At first glance, EMDR appears to approach psychological issues in an unusual way. It does not rely on talk therapy or medications. Instead, EMDR uses a patient’s own rapid, rhythmic eye movements. These eye movements dampen the power of emotionally charged memories of past traumatic events.

Your therapist will move his or her fingers back and forth in front of your face and ask you to follow these hand motions with your eyes. At the same time, the EMDR therapist will have you recall a disturbing event. This will include the emotions and body sensations that go along with it.

Gradually, the therapist will guide you to shift your thoughts to more pleasant ones. Some therapists use alternatives to finger movements, such as hand or toe tapping or musical tones.

People who use the technique argue that EMDR can weaken the effect of negative emotions. Before and after each EMDR treatment, your therapist will ask you to rate your level of distress. The hope is that your disturbing memories will become less disabling.

Although most research into EMDR has examined its use in people with PTSD, EMDR is also used to treat many other psychological problems.

The American Psychiatric Association (APA) has noted that EMDR is effective for treating symptoms of acute and chronic PTSD. According to the APA, EMDR may be particularly useful for people who have trouble talking about the traumatic events they’ve experienced.

The Department of Veterans Affairs and the Department of Defense have jointly issued clinical practice guidelines. These guidelines “strongly recommended” EDMR for the treatment of PTSD in both military and non-military populations.”

Ozzie’s therapist is hopeful that Ozzie will experience emotional healing as a result of EMDR work, but she has made it clear that the road to healing is a long one,  a hard one, and the effects of opening those doors to the memories of his past trauma will affect the entire family as we help him cope with the emotional fallout.

It is a delicate dance…

opening the door to the past.

If you open it too wide, too quickly, Ozzie will shut down. Yet if we leave those doors firmly shut the pressure just builds until the force of those traumatic memories push the door open with explosive force. I would love to just lock the door to the past, throw away the key, and never open that door again, but for Ozzie to heal we must open that door and walk into a very dark, scary place to face the demons.

Oh, how I wish I could do it for him and let him remain untouched by the darkness,

but that is naïve…for he has already been consumed by a darkness that I will never fully understand and the only way to loosen the hold of the nightmares that consume him is to face those nightmares again by revisiting those memories.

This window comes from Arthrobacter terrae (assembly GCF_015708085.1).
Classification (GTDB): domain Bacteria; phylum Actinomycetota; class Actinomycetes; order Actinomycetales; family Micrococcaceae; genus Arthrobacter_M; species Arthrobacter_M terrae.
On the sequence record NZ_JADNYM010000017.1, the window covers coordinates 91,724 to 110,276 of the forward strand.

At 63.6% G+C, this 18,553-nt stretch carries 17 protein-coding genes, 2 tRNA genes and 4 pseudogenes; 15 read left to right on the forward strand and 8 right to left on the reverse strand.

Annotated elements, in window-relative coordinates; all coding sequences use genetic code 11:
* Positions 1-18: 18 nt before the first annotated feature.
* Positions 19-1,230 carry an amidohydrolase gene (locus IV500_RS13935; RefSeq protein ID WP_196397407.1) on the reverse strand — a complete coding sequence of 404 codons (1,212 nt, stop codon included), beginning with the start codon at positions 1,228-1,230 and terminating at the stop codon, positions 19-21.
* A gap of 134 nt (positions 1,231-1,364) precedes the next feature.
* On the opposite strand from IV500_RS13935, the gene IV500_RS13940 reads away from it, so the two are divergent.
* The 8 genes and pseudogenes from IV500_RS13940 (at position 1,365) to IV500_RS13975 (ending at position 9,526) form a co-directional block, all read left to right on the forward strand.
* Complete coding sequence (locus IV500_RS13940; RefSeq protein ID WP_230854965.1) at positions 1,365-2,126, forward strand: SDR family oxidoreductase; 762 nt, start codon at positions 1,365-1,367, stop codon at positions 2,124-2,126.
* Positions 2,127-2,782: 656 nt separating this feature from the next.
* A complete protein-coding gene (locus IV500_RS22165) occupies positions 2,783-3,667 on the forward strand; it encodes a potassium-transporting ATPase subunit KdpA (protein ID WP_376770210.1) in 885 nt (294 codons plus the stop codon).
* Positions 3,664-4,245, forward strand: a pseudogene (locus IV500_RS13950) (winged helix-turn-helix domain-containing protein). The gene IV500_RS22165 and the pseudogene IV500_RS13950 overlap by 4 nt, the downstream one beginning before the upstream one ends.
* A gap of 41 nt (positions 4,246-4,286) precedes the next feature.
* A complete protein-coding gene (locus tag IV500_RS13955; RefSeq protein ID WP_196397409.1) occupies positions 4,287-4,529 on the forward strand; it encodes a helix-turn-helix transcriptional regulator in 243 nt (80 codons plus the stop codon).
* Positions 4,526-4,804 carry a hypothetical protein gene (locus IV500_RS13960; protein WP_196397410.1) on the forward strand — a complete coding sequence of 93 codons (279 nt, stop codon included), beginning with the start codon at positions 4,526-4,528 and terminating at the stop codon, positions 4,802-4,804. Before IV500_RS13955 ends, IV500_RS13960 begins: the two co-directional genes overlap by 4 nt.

I can not protect him from his past…for he has already been scarred. All I can do is walk with him on his crusade toward healing and promise him he will never have to face those demons alone again.

At the end of a hard therapy session he crawled into my lap and whispered, “no more.” The therapist, seeing we had gone to the limit, ended the session

and I just held him.

This was turning point in our relationship. Ozzie, who never shows me pure, emotion-driven, physical affection, initiated a hug. In the midst of overwhelming emotion he clung to me for comfort.

And that means he is bonding…

slowly, but surely, he is seeing me as his caretaker, his protector, his ally, his Momma.

We both left therapy completely drained.

This past Monday we also had our adoption support group for parents of traumatized kids. In this week’s session we talked about giving them a new internal voice. A voice to drowned out the voice of their past that whispers:

“You will always be a bad boy.”

“You can never be trusted.”

“They will get rid of you as soon as you are bad, so you might as well get it over with.”

“This is all your fault. If you had been good your father wouldn’t have hurt you.”

“You’re just stupid and worthless.”

“No one will ever love you.”

As we talked about the importance of affirmation,  kindly correcting, looking for opportunities to say “yes” instead of always saying “no,” and looking for behaviors to praise more than you notice behaviors to correct, we also worked on a project for our kids. Every set of parents was given one mirror for each child they had.

Around the edge of each mirror we were told to write words that described that child. As Toby and I sat and worked on each mirror we gave much thought to the adjectives that best described the positive attributes of each child. It was a powerful exercise and we found ourselves reflecting on the blessing of each child and the special, God-given attributes, they bring to our family.

When we arrived home we sat the kids down and told them about the activity we did upstairs while they were meeting downstairs. We then gave them their mirrors. It was touching to see the impact our words had on them. When I asked the kids which word (That we used to describe them) meant the most to them it was fascinating to hear their answers,

and I believe reflective of the traits they value most in themselves.

Grace chose: Diligent


Molly chose: Generous


Rusty chose: Talented


Ozzie chose: Imaginative


Tyler chose: Strong


How we see ourselves, when we look in the mirror, is on point with the self talk we hear in our minds. I hope each time my children look into these mirrors they will read the words and be reminded of their great, infinite, divine worth.

Mirrors are powerful things and have great influence on how we see ourselves.

So we must remember to turn the one who holds the only mirror which is true, and clear, and NOT distorted. It is here we will see ourselves as He sees us and we will see those we love through His eyes. It is through our Savior that we see the divine beauty in ourselves and others.

As Lynn G. Robbins said:

“Heavenly Father sees our divine nature. We are His children. They way He sees us, because of His love for us, is perfect. The mirror which He holds constantly before us, if we would only raise our sight to look, is the one in which we should trust. Its image is always true and never distorted.”